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The Oort Cloud is believed to be a thick bubble of icy debris that surrounds our solar system. This distant, predicted cloud may extend a third of the way from our Sun to the next star—somewhere between 1,000 and 100,000 astronomical units. We don't know exactly where it begins and ends. For perspective, Earth is about one astronomical unit from the Sun (roughly 93 million miles or 150 million kilometers).
Consider this: At its current speed of about a million miles a day, NASA's Voyager 1 spacecraft probably won't reach the Oort Cloud for about 300 years. And it will take about 30,000 years to reach the other side.
In 1950, Dutch astronomer Jan Oort first proposed the idea of this sphere of icy bodies to explain the origins of comets with that take thousands of years to orbit the Sun. These are called long-period comets and most have been seen only once in recorded history. More frequent visitors to the inner solar system are called short-period comets. The Oort Cloud was named for Oort.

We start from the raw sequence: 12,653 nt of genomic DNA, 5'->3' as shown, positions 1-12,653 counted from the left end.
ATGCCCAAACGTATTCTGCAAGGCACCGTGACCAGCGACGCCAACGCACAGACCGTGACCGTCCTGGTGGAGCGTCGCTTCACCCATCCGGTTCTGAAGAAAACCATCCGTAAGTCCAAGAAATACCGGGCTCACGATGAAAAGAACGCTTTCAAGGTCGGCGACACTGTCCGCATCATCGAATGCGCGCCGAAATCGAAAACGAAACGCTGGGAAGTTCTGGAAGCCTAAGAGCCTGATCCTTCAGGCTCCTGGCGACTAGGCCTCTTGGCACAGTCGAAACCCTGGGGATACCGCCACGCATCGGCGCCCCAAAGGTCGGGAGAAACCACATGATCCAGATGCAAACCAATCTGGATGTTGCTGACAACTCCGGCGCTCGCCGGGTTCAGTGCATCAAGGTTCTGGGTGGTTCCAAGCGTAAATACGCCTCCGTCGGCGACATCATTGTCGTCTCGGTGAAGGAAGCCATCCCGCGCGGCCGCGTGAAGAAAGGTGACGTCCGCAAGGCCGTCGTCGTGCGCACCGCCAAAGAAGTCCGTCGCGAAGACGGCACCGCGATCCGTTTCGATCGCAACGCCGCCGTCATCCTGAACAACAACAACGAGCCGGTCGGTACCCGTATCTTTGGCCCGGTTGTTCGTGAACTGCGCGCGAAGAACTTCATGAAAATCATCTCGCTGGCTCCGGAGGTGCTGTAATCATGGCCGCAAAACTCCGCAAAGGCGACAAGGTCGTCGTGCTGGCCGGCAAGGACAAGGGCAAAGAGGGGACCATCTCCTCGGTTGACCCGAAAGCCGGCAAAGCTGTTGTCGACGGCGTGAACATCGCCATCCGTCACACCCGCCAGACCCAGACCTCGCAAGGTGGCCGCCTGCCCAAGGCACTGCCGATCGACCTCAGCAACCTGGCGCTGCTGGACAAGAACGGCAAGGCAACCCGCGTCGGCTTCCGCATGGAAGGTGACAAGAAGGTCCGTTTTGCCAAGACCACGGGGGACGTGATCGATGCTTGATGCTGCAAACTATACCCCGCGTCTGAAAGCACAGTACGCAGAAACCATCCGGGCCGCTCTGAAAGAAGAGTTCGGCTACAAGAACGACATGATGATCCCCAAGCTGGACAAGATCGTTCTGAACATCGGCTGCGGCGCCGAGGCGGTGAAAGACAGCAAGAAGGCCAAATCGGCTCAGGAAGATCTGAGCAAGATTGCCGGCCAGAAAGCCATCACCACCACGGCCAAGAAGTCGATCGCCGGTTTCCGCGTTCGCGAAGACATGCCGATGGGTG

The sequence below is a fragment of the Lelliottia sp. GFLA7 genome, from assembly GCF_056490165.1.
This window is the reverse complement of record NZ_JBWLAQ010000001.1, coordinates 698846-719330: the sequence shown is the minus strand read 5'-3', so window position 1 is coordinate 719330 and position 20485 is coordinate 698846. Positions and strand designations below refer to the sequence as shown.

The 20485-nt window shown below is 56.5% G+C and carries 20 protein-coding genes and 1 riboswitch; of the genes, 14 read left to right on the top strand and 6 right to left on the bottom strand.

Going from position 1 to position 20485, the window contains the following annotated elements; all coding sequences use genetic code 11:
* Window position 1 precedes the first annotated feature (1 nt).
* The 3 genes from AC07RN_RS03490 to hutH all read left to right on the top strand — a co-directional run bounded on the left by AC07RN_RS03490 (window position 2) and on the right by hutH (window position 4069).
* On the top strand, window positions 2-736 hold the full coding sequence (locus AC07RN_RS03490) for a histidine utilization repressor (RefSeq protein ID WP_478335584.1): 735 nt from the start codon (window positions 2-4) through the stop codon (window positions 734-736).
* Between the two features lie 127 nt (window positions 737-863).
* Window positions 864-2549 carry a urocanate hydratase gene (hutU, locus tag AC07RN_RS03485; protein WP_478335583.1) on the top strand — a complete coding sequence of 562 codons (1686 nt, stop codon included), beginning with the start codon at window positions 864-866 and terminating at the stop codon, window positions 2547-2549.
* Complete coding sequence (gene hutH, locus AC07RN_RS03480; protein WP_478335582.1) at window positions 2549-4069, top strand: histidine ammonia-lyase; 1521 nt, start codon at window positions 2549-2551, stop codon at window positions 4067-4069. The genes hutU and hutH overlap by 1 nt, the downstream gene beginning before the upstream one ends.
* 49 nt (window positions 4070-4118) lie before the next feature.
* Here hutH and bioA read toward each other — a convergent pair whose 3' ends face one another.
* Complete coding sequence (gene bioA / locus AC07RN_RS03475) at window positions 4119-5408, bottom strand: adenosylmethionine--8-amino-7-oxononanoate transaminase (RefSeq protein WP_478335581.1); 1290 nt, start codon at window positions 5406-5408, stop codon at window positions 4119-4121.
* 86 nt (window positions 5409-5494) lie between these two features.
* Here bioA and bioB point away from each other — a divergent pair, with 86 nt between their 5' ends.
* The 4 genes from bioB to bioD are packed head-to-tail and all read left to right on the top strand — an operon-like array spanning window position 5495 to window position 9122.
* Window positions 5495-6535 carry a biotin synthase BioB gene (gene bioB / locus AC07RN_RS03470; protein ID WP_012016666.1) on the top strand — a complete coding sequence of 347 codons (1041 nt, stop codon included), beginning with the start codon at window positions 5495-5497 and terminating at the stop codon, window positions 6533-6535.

There may be hundreds of billions, even trillions, of icy bodies in the Oort Cloud. Every now and then, something disturbs one of these icy worlds and it begins a long fall toward our Sun. Two recent examples are comets C/2012 S1 (ISON) and C/2013 A1 Siding Spring. ISON was destroyed when it passed too close the the Sun. Siding Spring, which made a very close pass by Mars, will not return to the inner solar system for about 740,000 years.
How the Oort Cloud Got its Name
This region of space is named for Dutch astronomer Jan Oort who predicted its existence in 1950.
The Oort Cloud is too far to be seen with current telescopes, so it hasn't been directly seen or discovered. However, it is scientists' best guess about where long-period comets come from. Astronomers have studied several comets believed to have come from this distant region of our solar system.